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The color values of the specimens were measured on white backgrounds with a spectrophotometer (Shadepilot; DeguDent Gmbh, Rodenbacher Chaussee 4 MHT, Optic Research AG, 63457 Hanau, Germany) [Figure 1]. The color measurements were recorded under the D 65 machine, which reflects daylight. L, a, and b values of each specimen were recorded. Color stability analyses: a spectrophotometer was used to determine CIE Lab tristimulus parameters (Illuminant D65, specular component included): L* (lightness, from 0 = black to 100 = white), a* (from − a = green to + a = red), and b* (from − b = blue to + b = yellow).

Statistical analysis was conducted with SPSS software 20 (SPSS Inc., Chicago, IL, USA). Means and standard deviations were calculated. Two-way analysis of variance (ANOVA) analyzed the obtained data and then Duncan test was performed for comparisons among groups at the 0.05 level of significance.


   Results Top


Statistical ANOVA presented statistical significance for composite, fiber, and time for DE (P < 0.05). The interaction of composite, fiber, and time was not found statistically significantly important (P > 0.05) [Table 2]. Statistically significant differences were detected between the time-depending color changes of the samples using different composite resins and different fiber systems (P < 0.05). Ribbond reinforced specimens showed the largest total color change (ΔE = 4.13), whereas everStick reinforced specimens (ΔE = 3.69) showed a similar total color change to the control group (ΔE = 3.62) [Table 3]. The mean color change in VP specimens (ΔE = 4.24) was statistically significantly higher than that of Silorane specimens (ΔE = 3.37) (P < 0.05) [Table 4]. It was determined that the time factor had an influence on the color stability of reinforced composites (P < 0.05) [Table 5].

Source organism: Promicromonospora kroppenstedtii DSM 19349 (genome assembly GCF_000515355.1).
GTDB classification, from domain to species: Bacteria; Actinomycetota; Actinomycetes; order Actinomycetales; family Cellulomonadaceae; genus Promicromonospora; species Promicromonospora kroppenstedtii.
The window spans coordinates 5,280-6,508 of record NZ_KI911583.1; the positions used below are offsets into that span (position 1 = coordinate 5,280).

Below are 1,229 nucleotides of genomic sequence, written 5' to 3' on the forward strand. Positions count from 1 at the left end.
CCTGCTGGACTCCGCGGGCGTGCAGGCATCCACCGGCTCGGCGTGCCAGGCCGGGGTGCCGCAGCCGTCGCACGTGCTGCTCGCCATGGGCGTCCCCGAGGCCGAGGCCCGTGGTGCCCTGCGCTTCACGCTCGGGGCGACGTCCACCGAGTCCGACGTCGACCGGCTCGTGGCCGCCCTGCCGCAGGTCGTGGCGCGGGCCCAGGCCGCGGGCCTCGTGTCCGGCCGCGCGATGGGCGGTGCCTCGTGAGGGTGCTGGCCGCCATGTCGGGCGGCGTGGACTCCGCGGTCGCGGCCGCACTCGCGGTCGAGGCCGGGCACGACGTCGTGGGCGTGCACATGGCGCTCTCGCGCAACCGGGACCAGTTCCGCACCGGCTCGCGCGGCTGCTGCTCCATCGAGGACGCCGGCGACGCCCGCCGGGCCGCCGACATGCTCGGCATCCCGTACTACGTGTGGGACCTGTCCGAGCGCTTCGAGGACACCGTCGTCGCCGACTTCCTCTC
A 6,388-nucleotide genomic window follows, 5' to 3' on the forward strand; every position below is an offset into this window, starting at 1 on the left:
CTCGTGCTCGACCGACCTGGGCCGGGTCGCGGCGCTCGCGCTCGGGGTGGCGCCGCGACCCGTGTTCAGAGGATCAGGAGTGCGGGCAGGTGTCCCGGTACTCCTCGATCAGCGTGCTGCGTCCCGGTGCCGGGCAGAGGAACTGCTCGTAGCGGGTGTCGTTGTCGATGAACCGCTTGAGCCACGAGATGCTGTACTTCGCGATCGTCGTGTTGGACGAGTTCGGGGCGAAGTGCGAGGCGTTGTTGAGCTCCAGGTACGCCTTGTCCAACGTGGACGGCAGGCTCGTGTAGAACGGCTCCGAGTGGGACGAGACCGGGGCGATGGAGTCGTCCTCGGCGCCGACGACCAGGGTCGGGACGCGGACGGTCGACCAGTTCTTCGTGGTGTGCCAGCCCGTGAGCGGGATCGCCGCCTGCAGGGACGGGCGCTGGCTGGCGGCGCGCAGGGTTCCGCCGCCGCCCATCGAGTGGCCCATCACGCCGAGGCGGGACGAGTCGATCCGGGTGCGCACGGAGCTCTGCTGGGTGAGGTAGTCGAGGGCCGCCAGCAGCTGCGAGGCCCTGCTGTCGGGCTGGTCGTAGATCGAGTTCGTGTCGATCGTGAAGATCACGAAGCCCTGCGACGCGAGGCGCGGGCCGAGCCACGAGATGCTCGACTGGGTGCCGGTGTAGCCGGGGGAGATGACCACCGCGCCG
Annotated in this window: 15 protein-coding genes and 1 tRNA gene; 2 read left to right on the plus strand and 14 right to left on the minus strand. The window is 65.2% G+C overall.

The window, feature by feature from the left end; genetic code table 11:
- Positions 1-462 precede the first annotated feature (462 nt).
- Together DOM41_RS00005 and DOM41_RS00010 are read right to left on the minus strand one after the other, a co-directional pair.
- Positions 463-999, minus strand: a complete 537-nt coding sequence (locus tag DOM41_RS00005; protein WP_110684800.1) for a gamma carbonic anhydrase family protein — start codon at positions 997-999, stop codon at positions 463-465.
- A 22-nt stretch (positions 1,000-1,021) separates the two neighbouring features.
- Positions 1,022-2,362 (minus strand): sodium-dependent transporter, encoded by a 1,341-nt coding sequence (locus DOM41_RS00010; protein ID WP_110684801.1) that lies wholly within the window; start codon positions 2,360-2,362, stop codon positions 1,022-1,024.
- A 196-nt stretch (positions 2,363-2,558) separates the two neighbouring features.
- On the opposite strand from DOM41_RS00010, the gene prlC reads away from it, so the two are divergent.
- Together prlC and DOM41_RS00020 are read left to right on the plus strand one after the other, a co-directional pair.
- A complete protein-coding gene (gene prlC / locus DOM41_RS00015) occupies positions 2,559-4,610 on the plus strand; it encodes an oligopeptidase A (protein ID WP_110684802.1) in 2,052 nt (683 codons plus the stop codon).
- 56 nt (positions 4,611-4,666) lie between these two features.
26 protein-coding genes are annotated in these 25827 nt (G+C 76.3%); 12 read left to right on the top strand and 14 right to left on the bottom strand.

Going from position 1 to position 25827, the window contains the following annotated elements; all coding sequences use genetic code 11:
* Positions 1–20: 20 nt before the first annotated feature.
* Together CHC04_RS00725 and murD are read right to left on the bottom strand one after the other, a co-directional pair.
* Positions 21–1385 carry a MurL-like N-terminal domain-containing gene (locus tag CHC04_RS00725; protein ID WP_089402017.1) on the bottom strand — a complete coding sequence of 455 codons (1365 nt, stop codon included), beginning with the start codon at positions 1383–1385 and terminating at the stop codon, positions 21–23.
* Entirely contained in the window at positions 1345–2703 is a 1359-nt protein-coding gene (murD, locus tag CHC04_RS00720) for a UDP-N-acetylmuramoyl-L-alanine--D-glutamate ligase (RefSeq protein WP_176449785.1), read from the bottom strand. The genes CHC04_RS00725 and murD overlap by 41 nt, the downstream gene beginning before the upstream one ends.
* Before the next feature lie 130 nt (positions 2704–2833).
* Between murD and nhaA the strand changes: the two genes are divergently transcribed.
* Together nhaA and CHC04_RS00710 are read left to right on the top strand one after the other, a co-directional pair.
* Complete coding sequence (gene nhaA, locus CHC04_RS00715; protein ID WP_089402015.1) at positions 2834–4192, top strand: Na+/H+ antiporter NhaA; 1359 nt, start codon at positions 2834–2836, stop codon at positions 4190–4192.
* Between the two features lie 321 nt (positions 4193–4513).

Table 2: Analysis of variance test results of between-subjects effect

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Table 3: Mean color differences (ΔE) and standard errors of fiber used in this study

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Table 4: Mean color differences (ΔE) and standard errors of composite resins used in this study

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Table 5: Mean color differences (ΔE), standard errors of different testing time

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   Discussion Top


Color plays an important role in the success of esthetic restorations. In order to provide esthetic for a long time, the color of the restorative material must be compatible with the tooth color and resist coloring so that the esthetic expectation of the patient can be met for a long time.[19] Discoloration can be assessed using different techniques, such as visual or instrumental techniques. For the color change measurement of composite resins, a digital spectrophotometer can be used. These devices permit good reliability of the result better than visual assessment or other instruments.[20] Due to these advantages, we used spectrophotometer in this study for color measurement.